Blood transfusion is the process of transferring blood or blood-based products from one person into the circulatory system of another. Blood transfusions can be life-saving in some situations, such as massive blood loss due to trauma, or can be used to replace blood lost during surgery.
Blood transfusions may also be used to treat a severe anaemia or thrombocytopenia caused by a blood disease. People suffering from hemophilia or sickle-cell disease may require frequent blood transfusions. Early transfusions used whole blood, but modern medical practice commonly uses only components of the blood.
Blood transfusions can be grouped into two main types depending on their source:
- ''Homologous transfusions'', or transfusions using the stored blood of others. These are often called ''Allogeneic'' instead of homologous.
- ''Autologous transfusions'', or transfusions using the patient's own stored blood.
Donor units of blood must be kept refrigerated to prevent bacterial growth and to slow cellular metabolism. The transfusion must begin within 30 minutes after the unit has been taken out of controlled storage.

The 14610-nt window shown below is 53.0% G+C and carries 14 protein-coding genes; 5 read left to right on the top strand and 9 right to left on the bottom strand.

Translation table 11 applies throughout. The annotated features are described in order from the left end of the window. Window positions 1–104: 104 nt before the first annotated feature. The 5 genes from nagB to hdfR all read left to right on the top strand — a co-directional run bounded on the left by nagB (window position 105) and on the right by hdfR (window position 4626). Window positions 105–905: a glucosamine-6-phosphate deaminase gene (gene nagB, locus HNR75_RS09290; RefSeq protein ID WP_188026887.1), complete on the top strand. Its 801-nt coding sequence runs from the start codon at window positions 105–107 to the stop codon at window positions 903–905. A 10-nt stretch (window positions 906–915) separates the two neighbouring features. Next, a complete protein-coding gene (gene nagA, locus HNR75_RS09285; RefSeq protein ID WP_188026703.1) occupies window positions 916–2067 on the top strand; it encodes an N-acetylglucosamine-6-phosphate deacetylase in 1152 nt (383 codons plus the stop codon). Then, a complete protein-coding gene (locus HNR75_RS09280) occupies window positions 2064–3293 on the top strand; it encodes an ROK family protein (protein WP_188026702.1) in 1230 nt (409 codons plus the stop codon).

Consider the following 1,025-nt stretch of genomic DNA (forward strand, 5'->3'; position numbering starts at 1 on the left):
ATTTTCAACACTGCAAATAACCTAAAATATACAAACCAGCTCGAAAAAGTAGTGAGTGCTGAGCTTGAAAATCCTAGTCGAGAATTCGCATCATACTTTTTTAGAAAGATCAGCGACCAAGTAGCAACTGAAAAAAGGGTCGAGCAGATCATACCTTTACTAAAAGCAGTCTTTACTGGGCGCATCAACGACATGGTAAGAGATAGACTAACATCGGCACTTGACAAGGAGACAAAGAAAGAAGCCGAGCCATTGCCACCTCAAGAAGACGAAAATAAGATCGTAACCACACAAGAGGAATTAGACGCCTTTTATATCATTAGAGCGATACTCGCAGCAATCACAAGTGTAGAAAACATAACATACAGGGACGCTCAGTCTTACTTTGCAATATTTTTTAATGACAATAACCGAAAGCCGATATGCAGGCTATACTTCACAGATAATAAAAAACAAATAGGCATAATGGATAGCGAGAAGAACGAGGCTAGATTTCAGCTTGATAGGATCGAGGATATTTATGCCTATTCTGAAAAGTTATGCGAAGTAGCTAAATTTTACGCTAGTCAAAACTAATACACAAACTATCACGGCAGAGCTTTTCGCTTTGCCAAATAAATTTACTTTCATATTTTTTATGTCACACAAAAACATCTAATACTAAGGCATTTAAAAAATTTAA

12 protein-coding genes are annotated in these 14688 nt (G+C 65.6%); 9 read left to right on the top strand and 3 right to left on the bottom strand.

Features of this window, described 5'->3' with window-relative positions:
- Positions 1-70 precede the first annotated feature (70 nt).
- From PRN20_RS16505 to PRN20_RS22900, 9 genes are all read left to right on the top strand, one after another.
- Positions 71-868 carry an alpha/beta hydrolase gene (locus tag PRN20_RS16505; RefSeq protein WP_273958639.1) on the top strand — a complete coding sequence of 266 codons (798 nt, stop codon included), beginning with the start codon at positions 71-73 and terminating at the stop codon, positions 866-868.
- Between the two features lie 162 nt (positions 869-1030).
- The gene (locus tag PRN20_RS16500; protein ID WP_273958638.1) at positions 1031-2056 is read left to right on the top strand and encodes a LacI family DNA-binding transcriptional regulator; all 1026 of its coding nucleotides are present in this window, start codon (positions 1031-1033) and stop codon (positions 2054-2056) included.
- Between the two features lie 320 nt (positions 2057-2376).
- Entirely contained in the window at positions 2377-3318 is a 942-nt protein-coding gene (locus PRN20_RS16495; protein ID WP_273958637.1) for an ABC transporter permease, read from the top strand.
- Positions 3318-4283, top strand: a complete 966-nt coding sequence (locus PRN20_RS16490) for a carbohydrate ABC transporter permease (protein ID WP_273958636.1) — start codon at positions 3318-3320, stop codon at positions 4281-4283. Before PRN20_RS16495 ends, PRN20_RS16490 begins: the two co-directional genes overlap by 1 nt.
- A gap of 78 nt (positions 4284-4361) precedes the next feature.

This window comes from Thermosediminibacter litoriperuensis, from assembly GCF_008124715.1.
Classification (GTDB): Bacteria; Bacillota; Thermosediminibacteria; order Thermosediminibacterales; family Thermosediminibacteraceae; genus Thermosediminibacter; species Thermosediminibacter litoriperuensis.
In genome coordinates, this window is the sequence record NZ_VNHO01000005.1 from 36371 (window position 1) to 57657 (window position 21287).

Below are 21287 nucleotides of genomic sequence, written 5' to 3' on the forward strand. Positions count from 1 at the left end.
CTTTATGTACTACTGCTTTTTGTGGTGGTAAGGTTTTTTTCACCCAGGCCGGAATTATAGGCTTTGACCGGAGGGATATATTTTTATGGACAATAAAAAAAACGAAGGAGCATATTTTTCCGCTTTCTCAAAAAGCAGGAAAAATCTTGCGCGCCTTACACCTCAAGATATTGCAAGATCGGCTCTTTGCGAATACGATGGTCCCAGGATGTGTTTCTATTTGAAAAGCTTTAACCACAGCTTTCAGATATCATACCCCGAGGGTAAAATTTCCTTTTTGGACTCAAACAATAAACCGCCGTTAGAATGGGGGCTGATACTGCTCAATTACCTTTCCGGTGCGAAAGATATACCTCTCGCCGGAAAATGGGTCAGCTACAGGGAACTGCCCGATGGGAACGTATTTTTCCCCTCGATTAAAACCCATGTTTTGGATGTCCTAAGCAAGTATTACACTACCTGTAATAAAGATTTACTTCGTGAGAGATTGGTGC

Blood can only be administered intravenously. It therefore requires the insertion of a cannula of suitable caliber.
Before the blood is administered, the personal details of the patient are matched with the blood to be transfused, to minimize risk of transfusion reactions. Clerical error is a significant source of transfusion reactions and attempts have been made to build redundancy into the matching process that takes place at the bedside.
A unit (up to 500 ml) is typically administered over 4 hours. In patients at risk of congestive heart failure, many doctors administer a diuretic to prevent fluid overload, a condition called Transfusion Associated Circulatory Overload or TACO. Acetaminophen and/or an antihistamine such as diphenhydramine are sometimes given before the transfusion to prevent other types of transfusion reactions.